St Christopher’s, Leicester

Alison RocheWhen a congregation in Leicester had to move out of their dilapidated building, they were given the chance to start a fresh expression of church in a local school. With that came the opportunity to do some serious listening and to refocus church life around the needs of those they were now in contact with. Revd Alison Roche takes up the story.

I was appointed the Vicar of St Christopher's parish church in the Saffron Lane Estate in Leicester City, an urban priority area. Before I arrived, the building had fallen into a pretty grotty state, so the previous vicar started the process of looking to rebuild on the same site. Following much discussion, the Bishop raised the question of locating the parish church within a proposed Church of England Academy School. So I took the job knowing that the parish church would move in two years time.

St Christopher's buildingThe church had a history of being good at outreach and community involvement. They took the risk and went with it. So a couple of Septembers ago, thirty people marched with me from the old church to the new building. We are now in a fantastic location, very accessible public space, with people dropping in and out of the building all the time. I loosely have a chaplaincy role to the school, which has reframed my job, but I am still the vicar of a parish. So we have used the relocation as an opportunity to listen and explore the possibility of new forms of loving service to local people.

St Christopher's street cornerWe have focused on the real needs of families with children, mostly because the parish is in one of the highest areas of social depravation and educational need. We have therefore consciously worked collaboratively with the school to address the particular community and spiritual needs of the area.

In the last year, the church has grown in attendance to an average of forty adults and ten children. We try to also cater for older people and single people who have got involved. It is a very welcoming church. All the new people have been local.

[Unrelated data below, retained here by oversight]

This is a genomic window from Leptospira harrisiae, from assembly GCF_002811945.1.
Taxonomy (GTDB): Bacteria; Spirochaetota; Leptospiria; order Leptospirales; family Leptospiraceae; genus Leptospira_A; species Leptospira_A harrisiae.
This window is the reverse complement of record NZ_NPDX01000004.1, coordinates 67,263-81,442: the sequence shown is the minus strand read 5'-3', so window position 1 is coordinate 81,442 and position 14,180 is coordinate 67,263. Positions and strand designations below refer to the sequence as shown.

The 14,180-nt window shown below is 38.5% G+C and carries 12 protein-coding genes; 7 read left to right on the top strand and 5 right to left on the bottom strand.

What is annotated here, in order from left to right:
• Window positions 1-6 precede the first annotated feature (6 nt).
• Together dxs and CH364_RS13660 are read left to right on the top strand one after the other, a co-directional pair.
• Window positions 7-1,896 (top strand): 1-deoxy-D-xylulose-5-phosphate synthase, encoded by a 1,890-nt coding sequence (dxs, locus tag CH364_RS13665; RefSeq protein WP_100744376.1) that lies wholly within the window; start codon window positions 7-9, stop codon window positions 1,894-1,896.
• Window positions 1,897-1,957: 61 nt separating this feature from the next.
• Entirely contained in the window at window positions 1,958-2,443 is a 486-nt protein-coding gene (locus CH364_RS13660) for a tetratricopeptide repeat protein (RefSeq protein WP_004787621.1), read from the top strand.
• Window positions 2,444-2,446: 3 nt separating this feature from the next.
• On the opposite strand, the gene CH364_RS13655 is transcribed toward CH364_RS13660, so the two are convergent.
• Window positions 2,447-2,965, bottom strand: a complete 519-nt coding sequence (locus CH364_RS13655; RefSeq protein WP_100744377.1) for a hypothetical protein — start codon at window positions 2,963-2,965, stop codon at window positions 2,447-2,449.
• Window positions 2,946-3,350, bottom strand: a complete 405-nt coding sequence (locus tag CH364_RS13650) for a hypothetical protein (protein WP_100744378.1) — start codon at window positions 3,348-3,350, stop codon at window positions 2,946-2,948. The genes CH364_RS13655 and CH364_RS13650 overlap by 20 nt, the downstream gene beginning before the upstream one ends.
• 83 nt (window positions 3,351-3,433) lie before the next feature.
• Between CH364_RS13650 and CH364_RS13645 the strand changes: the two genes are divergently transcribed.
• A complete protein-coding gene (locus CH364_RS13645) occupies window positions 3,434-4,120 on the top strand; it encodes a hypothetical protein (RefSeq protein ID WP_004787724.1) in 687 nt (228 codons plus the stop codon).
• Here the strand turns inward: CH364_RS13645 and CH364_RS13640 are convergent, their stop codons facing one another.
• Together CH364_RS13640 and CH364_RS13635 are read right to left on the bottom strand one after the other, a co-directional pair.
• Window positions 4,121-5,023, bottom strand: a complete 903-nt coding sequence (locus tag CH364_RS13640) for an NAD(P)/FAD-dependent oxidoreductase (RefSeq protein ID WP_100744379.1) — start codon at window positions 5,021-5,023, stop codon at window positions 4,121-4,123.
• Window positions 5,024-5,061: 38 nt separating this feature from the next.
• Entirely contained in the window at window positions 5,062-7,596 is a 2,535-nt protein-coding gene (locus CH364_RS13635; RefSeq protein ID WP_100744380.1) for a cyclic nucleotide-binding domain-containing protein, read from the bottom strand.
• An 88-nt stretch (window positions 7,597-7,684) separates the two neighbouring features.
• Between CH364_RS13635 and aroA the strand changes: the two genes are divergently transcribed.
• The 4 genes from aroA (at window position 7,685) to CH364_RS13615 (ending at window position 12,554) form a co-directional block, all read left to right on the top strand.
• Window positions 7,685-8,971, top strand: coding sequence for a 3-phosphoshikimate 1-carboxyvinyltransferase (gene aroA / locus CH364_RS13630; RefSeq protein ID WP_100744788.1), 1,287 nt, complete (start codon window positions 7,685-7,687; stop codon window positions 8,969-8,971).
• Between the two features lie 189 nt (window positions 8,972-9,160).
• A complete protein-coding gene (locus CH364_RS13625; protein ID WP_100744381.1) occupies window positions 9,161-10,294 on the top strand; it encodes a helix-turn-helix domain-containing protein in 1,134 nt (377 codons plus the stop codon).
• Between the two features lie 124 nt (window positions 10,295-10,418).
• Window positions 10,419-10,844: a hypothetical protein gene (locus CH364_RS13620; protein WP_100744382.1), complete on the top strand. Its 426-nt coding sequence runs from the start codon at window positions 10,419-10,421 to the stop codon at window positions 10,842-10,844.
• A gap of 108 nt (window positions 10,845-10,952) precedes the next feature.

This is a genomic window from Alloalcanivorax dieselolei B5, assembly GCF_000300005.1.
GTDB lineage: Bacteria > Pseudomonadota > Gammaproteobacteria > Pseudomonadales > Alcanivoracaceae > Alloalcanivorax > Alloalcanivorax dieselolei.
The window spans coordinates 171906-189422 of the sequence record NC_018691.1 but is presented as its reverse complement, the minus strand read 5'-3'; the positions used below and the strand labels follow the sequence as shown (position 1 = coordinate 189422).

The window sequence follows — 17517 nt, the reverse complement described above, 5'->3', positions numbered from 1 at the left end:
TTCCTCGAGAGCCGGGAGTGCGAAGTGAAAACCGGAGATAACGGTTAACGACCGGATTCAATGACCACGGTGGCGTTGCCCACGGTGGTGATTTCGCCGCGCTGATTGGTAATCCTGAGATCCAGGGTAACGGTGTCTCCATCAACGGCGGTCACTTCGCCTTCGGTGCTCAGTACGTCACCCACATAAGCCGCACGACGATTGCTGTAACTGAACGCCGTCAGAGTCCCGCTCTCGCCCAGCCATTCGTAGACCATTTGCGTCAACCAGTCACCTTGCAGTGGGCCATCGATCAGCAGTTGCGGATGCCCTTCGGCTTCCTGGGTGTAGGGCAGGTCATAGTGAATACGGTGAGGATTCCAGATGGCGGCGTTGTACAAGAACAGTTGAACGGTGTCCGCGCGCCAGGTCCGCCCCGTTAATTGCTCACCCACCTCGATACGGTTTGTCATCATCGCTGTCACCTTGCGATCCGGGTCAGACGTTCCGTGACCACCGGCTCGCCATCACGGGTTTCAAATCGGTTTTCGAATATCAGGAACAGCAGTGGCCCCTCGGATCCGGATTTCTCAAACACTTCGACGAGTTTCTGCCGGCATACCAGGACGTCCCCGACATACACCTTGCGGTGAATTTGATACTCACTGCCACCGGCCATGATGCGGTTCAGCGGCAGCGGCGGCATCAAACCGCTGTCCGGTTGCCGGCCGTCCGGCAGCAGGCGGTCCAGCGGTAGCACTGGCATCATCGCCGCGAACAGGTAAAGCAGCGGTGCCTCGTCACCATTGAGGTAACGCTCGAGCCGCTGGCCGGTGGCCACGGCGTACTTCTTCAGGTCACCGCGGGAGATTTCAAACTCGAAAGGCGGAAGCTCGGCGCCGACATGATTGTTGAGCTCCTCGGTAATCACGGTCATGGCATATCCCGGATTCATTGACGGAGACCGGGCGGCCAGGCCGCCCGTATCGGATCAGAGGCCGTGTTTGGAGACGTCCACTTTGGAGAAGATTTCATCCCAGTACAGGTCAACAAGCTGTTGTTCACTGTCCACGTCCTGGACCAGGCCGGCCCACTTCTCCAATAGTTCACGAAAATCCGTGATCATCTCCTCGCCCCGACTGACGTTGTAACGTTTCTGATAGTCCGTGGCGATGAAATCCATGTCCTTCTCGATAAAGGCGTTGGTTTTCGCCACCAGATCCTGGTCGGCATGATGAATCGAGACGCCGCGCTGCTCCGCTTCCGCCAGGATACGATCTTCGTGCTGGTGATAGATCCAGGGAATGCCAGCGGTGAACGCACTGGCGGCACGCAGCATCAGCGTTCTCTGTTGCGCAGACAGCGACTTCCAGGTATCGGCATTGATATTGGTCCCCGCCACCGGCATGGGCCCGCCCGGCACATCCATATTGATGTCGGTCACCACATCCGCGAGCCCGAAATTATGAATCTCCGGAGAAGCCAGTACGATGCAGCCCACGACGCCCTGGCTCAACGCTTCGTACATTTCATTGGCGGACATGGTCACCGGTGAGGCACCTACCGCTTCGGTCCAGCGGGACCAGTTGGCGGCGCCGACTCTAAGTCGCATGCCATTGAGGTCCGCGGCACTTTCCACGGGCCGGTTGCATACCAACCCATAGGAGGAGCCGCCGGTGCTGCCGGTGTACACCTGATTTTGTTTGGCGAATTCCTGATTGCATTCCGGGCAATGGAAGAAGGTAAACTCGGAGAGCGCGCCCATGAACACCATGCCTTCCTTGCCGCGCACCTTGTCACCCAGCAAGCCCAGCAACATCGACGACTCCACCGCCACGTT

One of the first things we did was an after school service. The identified need was around the exploration of parents and children's spirituality at the same time as the many after school clubs. So 3pm on a school day became an opportunity for engagement. When it started, no one turned up for three weeks which was really hard. On the fourth week a couple of families turned up and it took off from there, but it was a real lesson in patience and trust. We have also managed to continue and develop relationships with families with children who go to other schools, which has been really important as we are still the church for the whole parish, not just the Academy.

St Christopher's - foodOur main challenge remains how to engage more with the families of children who go to the Academy School who are not Christian and unchurched. We haven’t quite cracked this yet. The good thing about the Academy School is that there are no selection criteria for attendance which is purely geographic. So the challenge for us has been to develop an accessible Christian ethos in a Church of England school where most of the teachers, parents and children are not Christian.

Now that we have been here two years where we have established trust and joint working relationships, we are now beginning to see greater engagement from local people seeking us out for spiritual needs. So this is beginning to grow. Amongst other things, the school end of term collective worship aimed at parents and students has increasingly grown which enables our greater visibility. I hope to spend more time in the morning in the restaurant area at the heart of the school between 9 and 10am, where parents are invited to have free tea and coffee, to get to know parents who do not come to our events.

St Christopher's - congregationRegarding discipleship, it remains a real challenge how to engage people from a non-book culture. We have been using the START course by CPAS, but like everyone else we don’t find it easy to find appropriate resources. START is good because there are things to make and do, and is less wordy than some discipleship courses, but this is an ongoing struggle. People in a UPA are may not necessarily be the sort of people who are confident sitting around in a group. One thing that we are actively doing is to ensure discussion groups in every other Sunday service to make it more participative, more effective and grow confidence.

We hope that the Church will grow by developing small specialist congregations, which will get more missional. We hope that a recent and jointly appointed detached youth worker will in time, set up some form of youth church beyond the walls of our church buildings.